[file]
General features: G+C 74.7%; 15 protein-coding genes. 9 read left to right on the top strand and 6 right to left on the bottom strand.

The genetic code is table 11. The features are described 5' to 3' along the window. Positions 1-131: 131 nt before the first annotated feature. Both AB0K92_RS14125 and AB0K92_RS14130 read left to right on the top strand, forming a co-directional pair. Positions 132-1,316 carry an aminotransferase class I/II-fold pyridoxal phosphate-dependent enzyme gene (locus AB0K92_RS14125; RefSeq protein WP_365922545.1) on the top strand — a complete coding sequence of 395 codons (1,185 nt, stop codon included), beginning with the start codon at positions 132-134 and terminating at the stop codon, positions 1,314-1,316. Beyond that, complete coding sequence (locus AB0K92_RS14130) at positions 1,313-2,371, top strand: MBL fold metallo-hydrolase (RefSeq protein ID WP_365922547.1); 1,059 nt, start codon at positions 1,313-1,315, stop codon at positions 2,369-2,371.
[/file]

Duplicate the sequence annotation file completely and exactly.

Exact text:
General features: G+C 74.7%; 15 protein-coding genes. 9 read left to right on the top strand and 6 right to left on the bottom strand.

The genetic code is table 11. The features are described 5' to 3' along the window. Positions 1-131: 131 nt before the first annotated feature. Both AB0K92_RS14125 and AB0K92_RS14130 read left to right on the top strand, forming a co-directional pair. Positions 132-1,316 carry an aminotransferase class I/II-fold pyridoxal phosphate-dependent enzyme gene (locus AB0K92_RS14125; RefSeq protein WP_365922545.1) on the top strand — a complete coding sequence of 395 codons (1,185 nt, stop codon included), beginning with the start codon at positions 132-134 and terminating at the stop codon, positions 1,314-1,316. Beyond that, complete coding sequence (locus AB0K92_RS14130) at positions 1,313-2,371, top strand: MBL fold metallo-hydrolase (RefSeq protein ID WP_365922547.1); 1,059 nt, start codon at positions 1,313-1,315, stop codon at positions 2,369-2,371.